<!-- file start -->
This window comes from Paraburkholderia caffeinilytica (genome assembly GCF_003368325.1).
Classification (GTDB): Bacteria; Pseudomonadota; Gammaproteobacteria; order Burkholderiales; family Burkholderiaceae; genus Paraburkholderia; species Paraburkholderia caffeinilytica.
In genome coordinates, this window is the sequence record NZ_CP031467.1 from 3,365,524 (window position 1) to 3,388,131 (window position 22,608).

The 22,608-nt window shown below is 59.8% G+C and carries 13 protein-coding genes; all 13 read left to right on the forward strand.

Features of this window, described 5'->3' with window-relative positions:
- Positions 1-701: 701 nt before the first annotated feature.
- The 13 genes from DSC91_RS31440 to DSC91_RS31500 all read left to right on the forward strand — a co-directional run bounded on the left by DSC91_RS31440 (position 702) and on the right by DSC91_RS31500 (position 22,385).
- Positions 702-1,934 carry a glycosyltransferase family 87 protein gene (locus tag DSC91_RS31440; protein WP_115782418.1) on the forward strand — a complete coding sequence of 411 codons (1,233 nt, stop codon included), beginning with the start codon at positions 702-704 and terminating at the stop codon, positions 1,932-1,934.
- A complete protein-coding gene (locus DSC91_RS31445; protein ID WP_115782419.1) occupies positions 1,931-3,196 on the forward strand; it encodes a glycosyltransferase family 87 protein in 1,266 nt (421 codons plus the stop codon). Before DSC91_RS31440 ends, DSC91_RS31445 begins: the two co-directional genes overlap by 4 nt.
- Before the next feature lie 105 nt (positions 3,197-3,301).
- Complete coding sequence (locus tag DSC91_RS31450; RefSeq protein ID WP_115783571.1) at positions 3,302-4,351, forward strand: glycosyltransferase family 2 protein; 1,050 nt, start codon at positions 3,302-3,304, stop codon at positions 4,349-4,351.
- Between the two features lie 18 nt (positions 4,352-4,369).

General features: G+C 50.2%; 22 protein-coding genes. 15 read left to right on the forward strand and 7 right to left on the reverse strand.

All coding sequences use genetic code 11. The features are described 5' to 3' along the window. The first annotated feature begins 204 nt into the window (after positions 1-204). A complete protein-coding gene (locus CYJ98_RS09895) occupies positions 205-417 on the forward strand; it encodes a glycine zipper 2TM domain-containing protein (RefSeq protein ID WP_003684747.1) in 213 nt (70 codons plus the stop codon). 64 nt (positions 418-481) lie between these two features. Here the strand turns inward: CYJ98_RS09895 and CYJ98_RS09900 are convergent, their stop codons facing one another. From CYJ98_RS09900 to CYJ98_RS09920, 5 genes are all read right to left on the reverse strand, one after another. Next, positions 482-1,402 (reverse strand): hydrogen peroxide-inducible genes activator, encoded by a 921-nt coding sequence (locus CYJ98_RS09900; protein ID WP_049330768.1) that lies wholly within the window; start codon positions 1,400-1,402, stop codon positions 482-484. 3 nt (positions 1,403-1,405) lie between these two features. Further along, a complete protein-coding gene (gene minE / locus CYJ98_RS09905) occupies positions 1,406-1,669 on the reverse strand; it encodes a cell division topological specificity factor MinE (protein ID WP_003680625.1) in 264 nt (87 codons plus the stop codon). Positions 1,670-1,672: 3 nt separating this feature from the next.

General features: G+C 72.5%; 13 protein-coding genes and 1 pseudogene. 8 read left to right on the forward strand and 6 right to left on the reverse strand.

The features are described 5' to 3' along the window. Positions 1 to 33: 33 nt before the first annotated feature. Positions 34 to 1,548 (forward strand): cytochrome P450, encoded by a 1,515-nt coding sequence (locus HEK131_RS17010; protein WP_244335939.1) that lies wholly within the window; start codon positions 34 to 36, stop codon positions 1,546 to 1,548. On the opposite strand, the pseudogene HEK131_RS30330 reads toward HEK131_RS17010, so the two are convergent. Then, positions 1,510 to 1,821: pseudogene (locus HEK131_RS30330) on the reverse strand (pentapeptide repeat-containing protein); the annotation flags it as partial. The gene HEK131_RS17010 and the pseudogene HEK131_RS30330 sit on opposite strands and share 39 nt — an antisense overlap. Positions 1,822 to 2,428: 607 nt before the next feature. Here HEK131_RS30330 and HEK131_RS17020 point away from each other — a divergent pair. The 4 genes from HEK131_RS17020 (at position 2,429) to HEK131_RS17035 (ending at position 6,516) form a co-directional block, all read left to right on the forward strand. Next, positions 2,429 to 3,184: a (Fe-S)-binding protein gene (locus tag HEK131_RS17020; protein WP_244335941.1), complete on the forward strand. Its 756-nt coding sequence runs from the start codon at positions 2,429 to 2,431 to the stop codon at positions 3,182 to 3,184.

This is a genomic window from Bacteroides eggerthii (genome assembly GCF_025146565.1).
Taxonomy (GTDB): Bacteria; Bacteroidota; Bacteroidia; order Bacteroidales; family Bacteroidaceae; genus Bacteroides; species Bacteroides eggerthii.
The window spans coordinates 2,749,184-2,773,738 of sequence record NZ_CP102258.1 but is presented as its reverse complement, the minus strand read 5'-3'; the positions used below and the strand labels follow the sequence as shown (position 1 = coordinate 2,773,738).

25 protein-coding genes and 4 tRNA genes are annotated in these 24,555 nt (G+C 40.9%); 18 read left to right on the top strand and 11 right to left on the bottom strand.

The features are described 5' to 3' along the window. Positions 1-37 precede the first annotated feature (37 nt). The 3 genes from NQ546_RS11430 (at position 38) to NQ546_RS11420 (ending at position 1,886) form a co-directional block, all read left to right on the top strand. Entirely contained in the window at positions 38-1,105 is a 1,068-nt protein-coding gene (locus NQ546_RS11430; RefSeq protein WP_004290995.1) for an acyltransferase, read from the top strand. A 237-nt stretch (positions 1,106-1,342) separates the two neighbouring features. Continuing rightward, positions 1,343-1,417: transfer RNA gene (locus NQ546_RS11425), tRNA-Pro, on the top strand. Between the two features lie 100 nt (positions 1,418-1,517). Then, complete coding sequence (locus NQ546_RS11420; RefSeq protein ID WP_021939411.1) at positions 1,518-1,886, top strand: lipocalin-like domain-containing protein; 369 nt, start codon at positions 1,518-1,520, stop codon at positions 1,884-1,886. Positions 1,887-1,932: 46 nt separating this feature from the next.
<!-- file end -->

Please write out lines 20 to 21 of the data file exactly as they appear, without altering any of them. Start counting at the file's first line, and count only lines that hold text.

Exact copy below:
25 protein-coding genes and 4 tRNA genes are annotated in these 24,555 nt (G+C 40.9%); 18 read left to right on the top strand and 11 right to left on the bottom strand.

The features are described 5' to 3' along the window. Positions 1-37 precede the first annotated feature (37 nt). The 3 genes from NQ546_RS11430 (at position 38) to NQ546_RS11420 (ending at position 1,886) form a co-directional block, all read left to right on the top strand. Entirely contained in the window at positions 38-1,105 is a 1,068-nt protein-coding gene (locus NQ546_RS11430; RefSeq protein WP_004290995.1) for an acyltransferase, read from the top strand. A 237-nt stretch (positions 1,106-1,342) separates the two neighbouring features. Continuing rightward, positions 1,343-1,417: transfer RNA gene (locus NQ546_RS11425), tRNA-Pro, on the top strand. Between the two features lie 100 nt (positions 1,418-1,517). Then, complete coding sequence (locus NQ546_RS11420; RefSeq protein ID WP_021939411.1) at positions 1,518-1,886, top strand: lipocalin-like domain-containing protein; 369 nt, start codon at positions 1,518-1,520, stop codon at positions 1,884-1,886. Positions 1,887-1,932: 46 nt separating this feature from the next.